by Dish Staff
Mark Jacobson mulls over the decline of UFO culture:
It is true that very little beyond a shadow of a doubt forensic proof of alien presence has come to light over the years, but there are a number of subsidiary reasons for the seeming twilight of the UFO moment. With voracious proliferation of vampires, New World Order conspiracies, and the unprecedented rise of evangelical Christianity, the simple flying disc from far, far away has become a quaint, almost nostalgic specter. The saucer may have been the post-war generation’s signifier of the strange, but even versions of the unknown outlive their usefulness.
The end of the era may have commenced with William Gibson’s Neuromancer, which located the drama of the unknown inside the claustrophobic cyberspace accessible to the common keyboardist. Instead of the far-flung wonder to the universe, much of what falls under the rubric of contemporary ufology has become deeply interiorized, resigned to the viscous psych-sexual abduction phenomena described and popularized by people like Budd Hopkins, Whitley Strieber, and John Mack.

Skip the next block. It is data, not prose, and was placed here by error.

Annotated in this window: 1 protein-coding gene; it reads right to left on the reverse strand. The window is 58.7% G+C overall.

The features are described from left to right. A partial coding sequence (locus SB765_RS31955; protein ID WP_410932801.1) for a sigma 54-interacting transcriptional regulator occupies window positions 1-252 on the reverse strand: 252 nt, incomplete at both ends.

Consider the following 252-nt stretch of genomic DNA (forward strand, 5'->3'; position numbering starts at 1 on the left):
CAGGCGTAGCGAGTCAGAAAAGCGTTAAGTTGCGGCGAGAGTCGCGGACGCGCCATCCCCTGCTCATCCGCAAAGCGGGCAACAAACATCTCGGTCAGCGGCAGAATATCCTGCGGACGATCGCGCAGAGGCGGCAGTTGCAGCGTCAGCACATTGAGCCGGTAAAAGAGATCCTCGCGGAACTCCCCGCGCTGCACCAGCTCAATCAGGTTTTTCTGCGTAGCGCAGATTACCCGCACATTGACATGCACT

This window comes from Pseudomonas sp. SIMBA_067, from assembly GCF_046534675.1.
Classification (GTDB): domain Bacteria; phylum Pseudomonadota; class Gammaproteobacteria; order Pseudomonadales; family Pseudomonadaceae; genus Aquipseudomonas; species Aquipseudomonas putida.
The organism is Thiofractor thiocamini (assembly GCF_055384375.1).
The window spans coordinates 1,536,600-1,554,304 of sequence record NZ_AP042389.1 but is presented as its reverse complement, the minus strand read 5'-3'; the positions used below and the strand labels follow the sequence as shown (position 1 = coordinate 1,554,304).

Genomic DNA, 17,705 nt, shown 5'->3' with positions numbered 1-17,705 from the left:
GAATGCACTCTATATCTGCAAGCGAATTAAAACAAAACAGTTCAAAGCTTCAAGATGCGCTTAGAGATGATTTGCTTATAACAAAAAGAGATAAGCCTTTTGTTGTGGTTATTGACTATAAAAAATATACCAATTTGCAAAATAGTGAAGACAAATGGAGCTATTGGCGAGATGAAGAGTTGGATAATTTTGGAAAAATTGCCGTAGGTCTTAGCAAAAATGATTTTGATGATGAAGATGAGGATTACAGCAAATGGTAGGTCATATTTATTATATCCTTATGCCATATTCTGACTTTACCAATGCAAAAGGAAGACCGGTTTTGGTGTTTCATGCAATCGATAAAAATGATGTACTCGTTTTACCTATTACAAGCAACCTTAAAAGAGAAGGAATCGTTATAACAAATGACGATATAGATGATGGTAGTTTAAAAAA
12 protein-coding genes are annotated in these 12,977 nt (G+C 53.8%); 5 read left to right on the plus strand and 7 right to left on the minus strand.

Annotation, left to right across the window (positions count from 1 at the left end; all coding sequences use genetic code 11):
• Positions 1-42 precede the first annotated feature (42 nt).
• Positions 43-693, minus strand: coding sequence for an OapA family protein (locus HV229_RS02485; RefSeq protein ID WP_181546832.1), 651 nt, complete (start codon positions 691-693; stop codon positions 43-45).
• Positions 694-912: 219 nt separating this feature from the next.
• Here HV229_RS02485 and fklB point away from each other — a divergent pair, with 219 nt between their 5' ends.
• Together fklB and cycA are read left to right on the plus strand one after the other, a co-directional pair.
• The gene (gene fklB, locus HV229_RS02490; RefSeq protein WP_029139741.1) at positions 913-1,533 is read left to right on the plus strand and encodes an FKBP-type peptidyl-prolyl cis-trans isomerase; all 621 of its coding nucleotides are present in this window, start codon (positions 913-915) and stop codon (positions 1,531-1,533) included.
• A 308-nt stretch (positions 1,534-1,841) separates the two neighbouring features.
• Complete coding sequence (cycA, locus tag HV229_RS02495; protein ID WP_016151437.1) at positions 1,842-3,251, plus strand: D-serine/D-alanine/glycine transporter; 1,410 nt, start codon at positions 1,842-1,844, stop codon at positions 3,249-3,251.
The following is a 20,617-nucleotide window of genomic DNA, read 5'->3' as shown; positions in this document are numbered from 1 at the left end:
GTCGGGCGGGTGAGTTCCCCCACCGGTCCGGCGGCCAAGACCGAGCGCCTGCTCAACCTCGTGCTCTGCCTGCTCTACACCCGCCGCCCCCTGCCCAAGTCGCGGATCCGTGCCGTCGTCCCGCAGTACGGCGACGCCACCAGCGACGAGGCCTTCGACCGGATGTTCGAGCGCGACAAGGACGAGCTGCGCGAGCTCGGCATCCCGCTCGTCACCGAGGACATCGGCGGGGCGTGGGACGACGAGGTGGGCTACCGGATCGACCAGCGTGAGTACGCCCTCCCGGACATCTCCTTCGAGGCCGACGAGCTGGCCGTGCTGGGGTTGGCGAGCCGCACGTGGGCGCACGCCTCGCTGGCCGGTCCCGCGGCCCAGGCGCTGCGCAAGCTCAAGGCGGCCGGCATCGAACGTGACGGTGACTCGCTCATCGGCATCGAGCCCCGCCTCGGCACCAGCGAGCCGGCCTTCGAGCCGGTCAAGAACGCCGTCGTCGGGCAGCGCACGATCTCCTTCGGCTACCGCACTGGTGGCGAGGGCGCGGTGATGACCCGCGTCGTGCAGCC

Update from a reader:
While it may seem as if the UFO community is dying, there’s still a lot of interest in UFOs. I write for the weird news section of HuffPost, which does a lot of UFO stories. In fact, HuffPost is the only major news website with its own full-time UFO reporter, Lee Speigel. Those stories attract a lot of attention, and Lee gets a lot of deserved credit for focusing on the science and not the “woo woo” part of the UFO community.